1. Introduction

Up to 60% of subjects who have survived to the severe acute respiratory syndrome coronavirus-2 (SARS-CoV-2), the agent causing coronavirus disease, 2019 (COVID-19), can experience a plethora of symptoms after the acute phase of the infection, i.e., post-COVID or long COVID [1]. Different meta-analyses have identified the presence of more than 50 post-COVID symptoms, e.g., fatigue, dyspnea, memory loss, brain fog, ageusia, anosmia, which can be present months [2,3], and up to one year [4,5,6], after infection. Pain is a post-COVID symptom experienced during the first year after the infection, with a pooled prevalence of 20% when investigated as a general symptom [7], or up to 60% when specifically assessed [8,9,10,11]. Different studies have reported a heterogeneous location of post-COVID pain, with a prevalence of 20–25% for widespread distribution [12,13,14]. The presence of widespread pain is associated with altered nociceptive processing, which has been recently identified in individuals with post-COVID pain [15].
Chronic pain is a complex condition where biological, cognitive, behavioral, and social aspects contribute to its clinical presentation, as maladaptive psychological factors influence the pain experience. In fact, fear of movement, also known as kinesiophobia, is considered a relevant factor influencing the chronification, persistence, and deterioration of pain [16]. There is evidence that higher levels of kinesiophobia are associated with greater pain intensity and related disability (strong evidence), and with lower quality of life (moderate evidence) [17]. In addition, fear-avoidance behaviors are also associated with other cognitive factors, e.g., pain catastrophism and hypervigilance [18,19], which could result in a significant decrease in activity. Since physical activity is a protective behavior against chronic pain [20,21], and it is being advocated as an important strategy against post-COVID symptoms [22], identifying kinesiophobic behaviors in patients with chronic pain is highly recommended for screening subjects who may show reduced adherence to active treatments, due to an irrational and excessive fear of performing physical activity [23].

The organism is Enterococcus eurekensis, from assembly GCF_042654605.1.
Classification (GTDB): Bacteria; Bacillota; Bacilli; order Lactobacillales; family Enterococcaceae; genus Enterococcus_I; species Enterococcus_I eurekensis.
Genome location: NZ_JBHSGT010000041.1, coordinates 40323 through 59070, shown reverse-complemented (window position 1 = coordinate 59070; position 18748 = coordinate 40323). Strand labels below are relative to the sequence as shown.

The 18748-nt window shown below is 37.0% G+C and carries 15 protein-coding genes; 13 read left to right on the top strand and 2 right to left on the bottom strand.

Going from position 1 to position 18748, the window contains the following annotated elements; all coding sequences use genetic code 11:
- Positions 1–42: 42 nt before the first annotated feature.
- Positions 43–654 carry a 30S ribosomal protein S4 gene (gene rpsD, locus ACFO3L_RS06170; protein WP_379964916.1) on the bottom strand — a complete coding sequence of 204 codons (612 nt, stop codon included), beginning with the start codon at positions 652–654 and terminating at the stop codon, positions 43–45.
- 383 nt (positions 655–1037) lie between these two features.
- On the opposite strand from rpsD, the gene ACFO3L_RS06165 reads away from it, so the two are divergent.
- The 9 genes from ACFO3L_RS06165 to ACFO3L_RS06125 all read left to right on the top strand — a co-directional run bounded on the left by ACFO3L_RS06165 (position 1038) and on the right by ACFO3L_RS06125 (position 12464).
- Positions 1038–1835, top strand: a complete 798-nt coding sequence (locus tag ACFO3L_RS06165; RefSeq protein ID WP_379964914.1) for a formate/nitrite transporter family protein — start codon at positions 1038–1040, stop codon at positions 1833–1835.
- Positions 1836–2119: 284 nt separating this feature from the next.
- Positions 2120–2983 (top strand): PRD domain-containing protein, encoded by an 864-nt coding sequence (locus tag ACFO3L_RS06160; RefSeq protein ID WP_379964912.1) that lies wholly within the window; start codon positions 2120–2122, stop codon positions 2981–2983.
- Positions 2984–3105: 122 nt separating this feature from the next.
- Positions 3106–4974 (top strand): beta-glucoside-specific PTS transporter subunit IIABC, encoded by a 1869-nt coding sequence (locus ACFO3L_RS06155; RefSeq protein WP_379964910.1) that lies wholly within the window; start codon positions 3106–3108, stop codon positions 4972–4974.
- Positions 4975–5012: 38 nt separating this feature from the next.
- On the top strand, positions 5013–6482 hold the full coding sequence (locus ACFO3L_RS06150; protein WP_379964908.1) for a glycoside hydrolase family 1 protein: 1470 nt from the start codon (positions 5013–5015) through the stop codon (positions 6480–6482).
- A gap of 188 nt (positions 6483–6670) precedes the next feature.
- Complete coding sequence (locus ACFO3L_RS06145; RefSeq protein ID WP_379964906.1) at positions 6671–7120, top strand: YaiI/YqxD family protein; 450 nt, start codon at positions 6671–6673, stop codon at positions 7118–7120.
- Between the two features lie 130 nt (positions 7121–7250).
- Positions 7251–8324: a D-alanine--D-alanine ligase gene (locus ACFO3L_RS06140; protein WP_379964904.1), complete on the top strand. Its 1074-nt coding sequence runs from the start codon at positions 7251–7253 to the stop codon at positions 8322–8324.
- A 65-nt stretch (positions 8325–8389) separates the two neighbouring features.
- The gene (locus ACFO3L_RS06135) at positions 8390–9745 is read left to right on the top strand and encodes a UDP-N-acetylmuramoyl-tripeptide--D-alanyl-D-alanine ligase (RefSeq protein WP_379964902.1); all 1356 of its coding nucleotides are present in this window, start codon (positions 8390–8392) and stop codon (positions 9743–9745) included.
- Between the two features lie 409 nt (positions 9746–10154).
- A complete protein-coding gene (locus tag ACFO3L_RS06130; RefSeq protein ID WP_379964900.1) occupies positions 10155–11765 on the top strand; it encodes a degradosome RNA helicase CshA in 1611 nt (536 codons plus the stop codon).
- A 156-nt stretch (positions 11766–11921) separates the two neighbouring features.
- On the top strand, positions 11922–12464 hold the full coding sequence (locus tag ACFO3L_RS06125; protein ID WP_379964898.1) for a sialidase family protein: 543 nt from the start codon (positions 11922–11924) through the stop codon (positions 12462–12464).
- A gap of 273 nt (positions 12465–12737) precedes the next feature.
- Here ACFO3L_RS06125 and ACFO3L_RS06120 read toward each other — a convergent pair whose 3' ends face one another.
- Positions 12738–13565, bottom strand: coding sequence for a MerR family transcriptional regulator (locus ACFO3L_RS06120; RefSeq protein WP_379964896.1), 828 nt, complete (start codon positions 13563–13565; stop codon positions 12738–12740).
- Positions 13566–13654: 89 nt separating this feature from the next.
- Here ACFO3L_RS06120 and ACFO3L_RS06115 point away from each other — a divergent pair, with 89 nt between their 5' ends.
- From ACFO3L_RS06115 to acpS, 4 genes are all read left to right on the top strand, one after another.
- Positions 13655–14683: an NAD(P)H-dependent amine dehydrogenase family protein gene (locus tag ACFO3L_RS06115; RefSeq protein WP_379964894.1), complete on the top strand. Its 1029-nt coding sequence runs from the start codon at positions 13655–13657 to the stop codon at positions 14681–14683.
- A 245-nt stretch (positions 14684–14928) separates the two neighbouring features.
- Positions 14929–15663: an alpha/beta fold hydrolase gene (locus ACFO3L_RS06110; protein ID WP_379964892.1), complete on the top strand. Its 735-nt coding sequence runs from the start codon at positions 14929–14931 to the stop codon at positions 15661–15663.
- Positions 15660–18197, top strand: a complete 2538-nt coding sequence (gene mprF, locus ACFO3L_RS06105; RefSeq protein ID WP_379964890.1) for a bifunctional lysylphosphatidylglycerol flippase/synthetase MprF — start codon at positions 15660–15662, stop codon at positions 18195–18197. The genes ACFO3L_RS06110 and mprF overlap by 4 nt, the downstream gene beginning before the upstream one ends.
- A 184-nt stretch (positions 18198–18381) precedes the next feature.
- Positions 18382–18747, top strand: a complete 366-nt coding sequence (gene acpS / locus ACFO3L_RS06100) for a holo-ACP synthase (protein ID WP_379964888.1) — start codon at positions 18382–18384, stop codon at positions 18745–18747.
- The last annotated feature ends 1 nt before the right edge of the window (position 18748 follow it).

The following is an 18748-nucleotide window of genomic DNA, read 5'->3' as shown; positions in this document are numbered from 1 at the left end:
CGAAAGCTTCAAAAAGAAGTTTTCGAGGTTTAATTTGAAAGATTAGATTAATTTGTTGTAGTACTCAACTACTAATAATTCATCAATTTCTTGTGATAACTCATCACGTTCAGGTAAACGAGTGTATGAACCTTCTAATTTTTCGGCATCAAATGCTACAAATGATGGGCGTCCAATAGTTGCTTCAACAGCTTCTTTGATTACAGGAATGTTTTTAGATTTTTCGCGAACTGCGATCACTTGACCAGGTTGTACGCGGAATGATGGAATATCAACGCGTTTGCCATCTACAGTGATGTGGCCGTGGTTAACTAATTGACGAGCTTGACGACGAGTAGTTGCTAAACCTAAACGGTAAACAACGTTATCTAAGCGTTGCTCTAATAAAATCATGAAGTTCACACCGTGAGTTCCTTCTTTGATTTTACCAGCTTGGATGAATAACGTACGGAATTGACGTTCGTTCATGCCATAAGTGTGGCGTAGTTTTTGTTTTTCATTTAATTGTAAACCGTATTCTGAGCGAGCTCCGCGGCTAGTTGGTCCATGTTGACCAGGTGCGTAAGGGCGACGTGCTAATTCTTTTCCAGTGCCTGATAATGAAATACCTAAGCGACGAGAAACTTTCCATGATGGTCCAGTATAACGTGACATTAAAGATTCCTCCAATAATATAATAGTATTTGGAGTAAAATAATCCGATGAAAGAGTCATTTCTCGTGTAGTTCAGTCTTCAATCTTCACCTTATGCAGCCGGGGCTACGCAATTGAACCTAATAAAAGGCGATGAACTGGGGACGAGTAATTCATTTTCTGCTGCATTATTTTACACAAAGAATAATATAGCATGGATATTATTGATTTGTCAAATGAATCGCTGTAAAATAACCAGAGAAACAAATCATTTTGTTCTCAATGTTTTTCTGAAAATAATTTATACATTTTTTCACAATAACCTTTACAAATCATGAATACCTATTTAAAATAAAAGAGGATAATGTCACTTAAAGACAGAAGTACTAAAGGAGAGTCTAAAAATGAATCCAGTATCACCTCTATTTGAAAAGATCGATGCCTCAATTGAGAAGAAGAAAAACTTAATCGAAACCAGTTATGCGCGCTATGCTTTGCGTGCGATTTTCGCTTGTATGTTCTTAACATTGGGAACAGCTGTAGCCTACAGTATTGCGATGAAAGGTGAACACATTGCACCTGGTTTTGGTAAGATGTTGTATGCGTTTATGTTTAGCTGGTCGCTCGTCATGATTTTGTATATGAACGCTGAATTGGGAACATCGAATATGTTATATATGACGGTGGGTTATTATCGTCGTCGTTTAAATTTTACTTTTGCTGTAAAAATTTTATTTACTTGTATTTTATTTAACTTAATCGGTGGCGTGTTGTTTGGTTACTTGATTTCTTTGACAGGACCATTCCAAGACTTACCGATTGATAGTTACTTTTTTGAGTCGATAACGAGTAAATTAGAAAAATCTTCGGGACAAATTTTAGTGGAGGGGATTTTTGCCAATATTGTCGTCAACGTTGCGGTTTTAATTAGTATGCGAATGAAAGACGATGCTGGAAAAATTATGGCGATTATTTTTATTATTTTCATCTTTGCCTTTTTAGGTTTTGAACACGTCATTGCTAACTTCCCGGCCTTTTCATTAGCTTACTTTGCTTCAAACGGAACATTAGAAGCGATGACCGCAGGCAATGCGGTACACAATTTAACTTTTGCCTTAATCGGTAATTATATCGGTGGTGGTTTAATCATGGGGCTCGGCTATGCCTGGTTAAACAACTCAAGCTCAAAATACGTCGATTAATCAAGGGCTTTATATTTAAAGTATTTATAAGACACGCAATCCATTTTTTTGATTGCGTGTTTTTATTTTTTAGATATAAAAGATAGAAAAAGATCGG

Despite a high prevalence of kinesiophobia in musculoskeletal pain conditions [24], and the association between physical inactivity and a higher risk for severe COVID-19 [25], current evidence assessing whether COVID-19 survivors with post-COVID also exhibit these maladaptive cognitive behaviors is limited. Since the COVID-19 outbreak, associated factors have increased stress, anxiety, fear, and physical inactivity [26]. Analyzing whether kinesiophobic behavior is present in COVID-19 survivors with post-COVID pain, as well as its association with sensitization-associated symptoms, catastrophism, and other features, will be of high interest. This study aimed to investigate the association between kinesiophobia levels and other pain-related mechanisms, e.g., sensitization-associated symptoms, catastrophism, and mood disturbances, in individuals with long-term post-COVID pain. Since being female has been found to be a risk factor associated with post-COVID pain [12], the study was conducted from a gender perspective. We hypothesized that those individuals with higher levels of anxiety and depression, and higher sensitization-associated symptoms, would exhibit higher levels of kinesiophobia.